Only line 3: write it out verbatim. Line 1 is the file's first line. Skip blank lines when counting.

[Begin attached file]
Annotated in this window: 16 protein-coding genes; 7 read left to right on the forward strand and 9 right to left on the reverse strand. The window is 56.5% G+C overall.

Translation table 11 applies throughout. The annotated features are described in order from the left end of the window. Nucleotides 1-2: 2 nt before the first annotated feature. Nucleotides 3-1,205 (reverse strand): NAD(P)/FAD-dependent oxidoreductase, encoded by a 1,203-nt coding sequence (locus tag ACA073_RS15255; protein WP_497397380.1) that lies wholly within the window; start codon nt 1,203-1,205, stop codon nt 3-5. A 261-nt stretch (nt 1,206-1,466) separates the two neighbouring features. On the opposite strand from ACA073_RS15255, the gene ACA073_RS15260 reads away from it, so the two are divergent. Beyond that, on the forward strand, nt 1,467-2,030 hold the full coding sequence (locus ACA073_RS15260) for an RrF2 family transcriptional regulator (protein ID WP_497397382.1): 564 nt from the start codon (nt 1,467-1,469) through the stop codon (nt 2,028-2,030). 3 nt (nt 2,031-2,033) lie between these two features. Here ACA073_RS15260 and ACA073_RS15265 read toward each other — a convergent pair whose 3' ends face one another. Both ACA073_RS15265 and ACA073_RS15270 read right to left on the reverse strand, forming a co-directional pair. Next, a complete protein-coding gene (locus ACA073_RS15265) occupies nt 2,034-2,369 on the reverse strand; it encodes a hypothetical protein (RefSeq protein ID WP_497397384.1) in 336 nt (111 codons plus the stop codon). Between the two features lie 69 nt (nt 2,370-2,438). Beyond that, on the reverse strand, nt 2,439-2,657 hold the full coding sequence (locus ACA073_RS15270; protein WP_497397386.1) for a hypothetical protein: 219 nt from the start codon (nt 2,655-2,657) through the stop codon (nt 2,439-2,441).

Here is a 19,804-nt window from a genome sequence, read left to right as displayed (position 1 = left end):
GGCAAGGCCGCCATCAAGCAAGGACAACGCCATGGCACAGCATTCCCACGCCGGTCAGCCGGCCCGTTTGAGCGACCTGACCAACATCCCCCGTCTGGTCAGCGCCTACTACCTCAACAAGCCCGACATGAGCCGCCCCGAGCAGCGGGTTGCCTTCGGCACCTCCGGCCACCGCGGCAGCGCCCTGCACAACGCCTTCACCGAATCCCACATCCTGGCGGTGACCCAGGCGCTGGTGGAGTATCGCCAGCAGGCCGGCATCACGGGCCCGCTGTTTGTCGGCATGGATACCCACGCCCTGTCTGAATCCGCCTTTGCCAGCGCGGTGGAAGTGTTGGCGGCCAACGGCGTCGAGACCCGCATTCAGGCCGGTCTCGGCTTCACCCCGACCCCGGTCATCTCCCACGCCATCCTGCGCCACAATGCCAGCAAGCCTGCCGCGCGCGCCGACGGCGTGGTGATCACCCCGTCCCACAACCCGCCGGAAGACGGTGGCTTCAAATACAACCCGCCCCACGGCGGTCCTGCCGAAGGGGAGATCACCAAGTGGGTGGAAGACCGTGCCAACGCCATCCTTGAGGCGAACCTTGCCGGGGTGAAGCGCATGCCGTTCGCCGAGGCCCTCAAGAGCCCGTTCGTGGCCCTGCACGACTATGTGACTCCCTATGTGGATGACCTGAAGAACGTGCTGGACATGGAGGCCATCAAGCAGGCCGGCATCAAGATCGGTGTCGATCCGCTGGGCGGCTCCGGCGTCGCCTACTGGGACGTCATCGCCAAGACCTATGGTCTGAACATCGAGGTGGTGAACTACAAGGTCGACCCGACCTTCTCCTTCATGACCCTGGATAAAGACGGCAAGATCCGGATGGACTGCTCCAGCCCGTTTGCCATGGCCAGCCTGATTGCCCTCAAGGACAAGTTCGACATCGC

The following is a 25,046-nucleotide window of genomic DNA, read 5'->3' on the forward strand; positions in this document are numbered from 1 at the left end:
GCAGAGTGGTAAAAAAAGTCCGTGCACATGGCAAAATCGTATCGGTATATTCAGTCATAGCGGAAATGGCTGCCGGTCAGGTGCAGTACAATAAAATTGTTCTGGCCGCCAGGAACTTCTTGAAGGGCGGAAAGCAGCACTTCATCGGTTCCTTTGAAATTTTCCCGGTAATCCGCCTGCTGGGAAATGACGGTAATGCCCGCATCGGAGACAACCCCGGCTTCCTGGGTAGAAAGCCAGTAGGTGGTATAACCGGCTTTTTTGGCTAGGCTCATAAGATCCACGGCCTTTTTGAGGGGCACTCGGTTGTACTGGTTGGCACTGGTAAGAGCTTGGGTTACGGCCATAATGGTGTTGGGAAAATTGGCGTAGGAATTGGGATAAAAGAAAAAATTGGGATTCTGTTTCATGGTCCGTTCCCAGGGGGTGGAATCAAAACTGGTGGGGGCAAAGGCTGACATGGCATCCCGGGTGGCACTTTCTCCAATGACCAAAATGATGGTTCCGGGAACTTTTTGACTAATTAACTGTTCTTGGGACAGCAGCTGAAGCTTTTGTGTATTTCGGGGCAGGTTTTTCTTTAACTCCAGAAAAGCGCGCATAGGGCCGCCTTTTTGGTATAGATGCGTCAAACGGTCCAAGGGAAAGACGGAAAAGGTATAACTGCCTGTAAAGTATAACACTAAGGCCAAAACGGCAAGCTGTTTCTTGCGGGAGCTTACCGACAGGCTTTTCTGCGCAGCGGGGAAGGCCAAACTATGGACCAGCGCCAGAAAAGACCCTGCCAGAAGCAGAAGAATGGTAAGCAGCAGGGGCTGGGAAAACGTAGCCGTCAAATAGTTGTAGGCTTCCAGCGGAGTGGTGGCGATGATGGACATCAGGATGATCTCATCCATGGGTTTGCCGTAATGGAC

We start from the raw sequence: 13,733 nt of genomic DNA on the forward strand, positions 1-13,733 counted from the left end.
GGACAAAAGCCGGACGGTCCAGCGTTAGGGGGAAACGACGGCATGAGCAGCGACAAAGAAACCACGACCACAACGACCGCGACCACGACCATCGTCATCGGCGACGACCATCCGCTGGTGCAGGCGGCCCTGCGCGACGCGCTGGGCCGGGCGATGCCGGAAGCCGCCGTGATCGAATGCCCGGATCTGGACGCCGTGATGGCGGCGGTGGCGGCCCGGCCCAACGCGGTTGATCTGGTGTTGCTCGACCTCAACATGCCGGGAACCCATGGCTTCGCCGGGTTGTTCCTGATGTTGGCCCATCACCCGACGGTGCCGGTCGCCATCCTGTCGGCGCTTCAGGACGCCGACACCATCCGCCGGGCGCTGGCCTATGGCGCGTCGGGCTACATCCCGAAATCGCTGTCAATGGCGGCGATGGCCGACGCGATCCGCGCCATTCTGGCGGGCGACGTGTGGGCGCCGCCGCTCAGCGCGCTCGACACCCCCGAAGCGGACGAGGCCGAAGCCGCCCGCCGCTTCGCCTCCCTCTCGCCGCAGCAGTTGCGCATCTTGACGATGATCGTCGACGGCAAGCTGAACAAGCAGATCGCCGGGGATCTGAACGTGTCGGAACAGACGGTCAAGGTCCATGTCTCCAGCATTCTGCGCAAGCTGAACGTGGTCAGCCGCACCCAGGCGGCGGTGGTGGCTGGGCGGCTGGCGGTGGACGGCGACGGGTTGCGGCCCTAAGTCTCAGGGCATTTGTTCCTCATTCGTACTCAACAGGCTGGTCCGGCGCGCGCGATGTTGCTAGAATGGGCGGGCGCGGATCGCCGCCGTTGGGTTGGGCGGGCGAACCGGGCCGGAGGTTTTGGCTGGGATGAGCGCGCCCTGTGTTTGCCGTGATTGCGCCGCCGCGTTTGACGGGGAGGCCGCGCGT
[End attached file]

Here is a 19,804-nt window from a genome sequence, read left to right as displayed (position 1 = left end):